Memorandum Number 779
Review of Bishop's Decision of Law in the Tennessee Conference Concerning Legality of Appointment of a Clergy Member as a Staff Physician at a Hospital
The ruling of Bishop Kenneth Carder that the appointment of the Rev. Amy Douglas-McVay as a staff physician at Charity Hospital at the Conway Medical Center in Louisiana was not in compliance with Par. 443.1(d) of the Discipline is affirmed.
Tom Matheny, President
Wayne Coffin, Secretary
Statement of Facts
At the 1995 session of the Tennessee Annual Conference Bishop Kenneth Carder was asked to rule on the following matter:
Pursuant to Paragraph 2613 of the 1992 Book of Discipline, I request that you render an episcopal decision of law as to whether the appointment of the Rev. Amy Douglas McVey(sic) as a staff physician at Charity Hospital at the Conway Medical Center in Louisiana is in compliance with the provisions in Paragraph 443.1(D)(sic) of the Discipline, given the description of the duties as outlined in a letter submitted to the Conference Board of Ministry.
Bishop Carder made the following ruling:
The appointment of The Reverend Amy Douglas-McVay as a staff physician at the E. A. Conway Medical Center and as a member of faculty of Louisiana State University School of Medicine is not in compliance with Paragraph 443.ID(sic) of The Book of Discipline,
The Book of Discipline states: "Conference members may receive appointments beyond the ministry usually extended through the local church and other institutions listed above in (a) and (b) when considered by the bishop and the Annual Conference Board of Ordained Ministry to be true extensions of the Christian ministry of the Church. These ministries shall be initiated in missional response to the needs of persons in special circumstances and unique situations and shall reflect the commitment of the clergy to intentional fulfillment of their ordination vows to Word, Sacrament and Order."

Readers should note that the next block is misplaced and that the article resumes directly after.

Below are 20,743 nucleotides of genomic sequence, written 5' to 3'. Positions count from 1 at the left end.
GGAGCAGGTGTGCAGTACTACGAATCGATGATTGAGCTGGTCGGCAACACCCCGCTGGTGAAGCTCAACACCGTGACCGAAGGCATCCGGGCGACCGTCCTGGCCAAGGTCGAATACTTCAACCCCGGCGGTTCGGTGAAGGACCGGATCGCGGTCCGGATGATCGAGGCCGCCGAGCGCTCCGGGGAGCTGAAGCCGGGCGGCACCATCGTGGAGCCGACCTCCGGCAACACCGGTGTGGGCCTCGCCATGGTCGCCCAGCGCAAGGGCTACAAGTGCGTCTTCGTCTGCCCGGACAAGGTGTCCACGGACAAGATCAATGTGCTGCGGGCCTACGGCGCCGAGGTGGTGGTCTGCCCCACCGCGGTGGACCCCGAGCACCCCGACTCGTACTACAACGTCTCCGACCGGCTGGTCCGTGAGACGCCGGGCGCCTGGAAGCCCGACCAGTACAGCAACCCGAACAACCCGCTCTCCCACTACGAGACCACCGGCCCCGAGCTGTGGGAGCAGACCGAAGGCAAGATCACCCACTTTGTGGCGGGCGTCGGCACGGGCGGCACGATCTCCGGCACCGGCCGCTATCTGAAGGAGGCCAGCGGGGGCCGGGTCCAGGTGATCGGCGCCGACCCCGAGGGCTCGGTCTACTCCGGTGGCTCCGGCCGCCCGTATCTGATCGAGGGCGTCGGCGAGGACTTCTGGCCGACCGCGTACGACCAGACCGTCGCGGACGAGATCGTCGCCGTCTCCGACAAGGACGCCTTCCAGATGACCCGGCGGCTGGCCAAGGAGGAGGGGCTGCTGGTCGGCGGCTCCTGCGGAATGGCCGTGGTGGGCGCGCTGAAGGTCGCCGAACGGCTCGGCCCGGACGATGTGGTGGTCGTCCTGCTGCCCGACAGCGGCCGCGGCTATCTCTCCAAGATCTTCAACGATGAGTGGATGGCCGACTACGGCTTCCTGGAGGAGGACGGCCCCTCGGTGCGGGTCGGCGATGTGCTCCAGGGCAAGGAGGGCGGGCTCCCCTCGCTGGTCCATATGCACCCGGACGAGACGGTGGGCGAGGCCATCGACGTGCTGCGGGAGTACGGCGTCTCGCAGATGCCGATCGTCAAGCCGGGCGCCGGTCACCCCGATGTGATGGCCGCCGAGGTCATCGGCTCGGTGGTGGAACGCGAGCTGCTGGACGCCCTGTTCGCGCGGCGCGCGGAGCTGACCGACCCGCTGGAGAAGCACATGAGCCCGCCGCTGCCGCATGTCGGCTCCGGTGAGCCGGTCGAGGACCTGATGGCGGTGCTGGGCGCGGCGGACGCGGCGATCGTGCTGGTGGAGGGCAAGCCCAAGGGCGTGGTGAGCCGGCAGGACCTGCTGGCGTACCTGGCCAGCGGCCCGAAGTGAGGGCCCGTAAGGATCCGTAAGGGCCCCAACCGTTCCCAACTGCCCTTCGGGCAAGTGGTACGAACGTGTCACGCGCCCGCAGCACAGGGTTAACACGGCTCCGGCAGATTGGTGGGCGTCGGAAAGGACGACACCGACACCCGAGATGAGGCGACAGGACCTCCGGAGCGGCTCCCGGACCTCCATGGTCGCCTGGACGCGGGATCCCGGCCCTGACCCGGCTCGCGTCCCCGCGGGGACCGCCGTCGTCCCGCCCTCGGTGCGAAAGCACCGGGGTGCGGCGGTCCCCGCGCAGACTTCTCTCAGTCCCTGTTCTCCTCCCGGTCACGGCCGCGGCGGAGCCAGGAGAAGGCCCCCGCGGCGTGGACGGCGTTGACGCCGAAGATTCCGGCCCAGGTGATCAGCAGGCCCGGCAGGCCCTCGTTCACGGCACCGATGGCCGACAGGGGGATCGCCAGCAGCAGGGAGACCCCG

The letter dated March 31, 1995 and submitted to the Board of Ordained Ministry by The Reverend Douglas-McVay does not reflect the commitment to intentional fulfillment of her ordination vows to Word, Sacrament and-order. Although Reverend Douglas-McVay serves Communion regularly in a local church and occasionally preaches in local congregations, there is no indication in the letter to the Cabinet and the Board of Ordained Ministry that the position to which she requested appointment includes opportunity to fulfill her ordination vows to Word, Sacrament and, order.
In my opinion, it is possible that the position as a staff physician in a hospital which ministers predominantly to impoverished persons can comply with the provisions of Paragraph 443.1d, provided the request for such appointment specifically describes the clergy person's intent and commitment to fulfill his/her ordination vows in and through the position as a physician.
Bishop Carder's ruling is affirmed.
As constituted and described in a letter from Douglas-McVay requesting the appointment, the position did not require ordination for effective performance. Par. 443.1 states at the beginning "In order to establish clear distinction between the work to which all Christians are called and the tasks for which ordained ministers are appropriately prepared and authorized . . ." This wording clearly indicates that for a position to be considered an "appointment beyond the local church" in compliance with the 1992 Discipline the position itself must require tasks for which ordained ministers are appropriately prepared and authorized . . ." Douglas-McVay's position at E. A. Conway Medical Center as a staff radiologist did not comply with this requirement.
Subsequent to the 1995 Tennessee Annual Conference Session, the Board of Ordained Ministry received additional information and a rewritten job description for Douglas-McVay, The Board of Ordained Ministry approved the position as an appointment beyond the local church, and the bishop appointed Douglas-McVay to the position.
John G. Corry recused himself and did not participate in any of the preceding's related to this decision.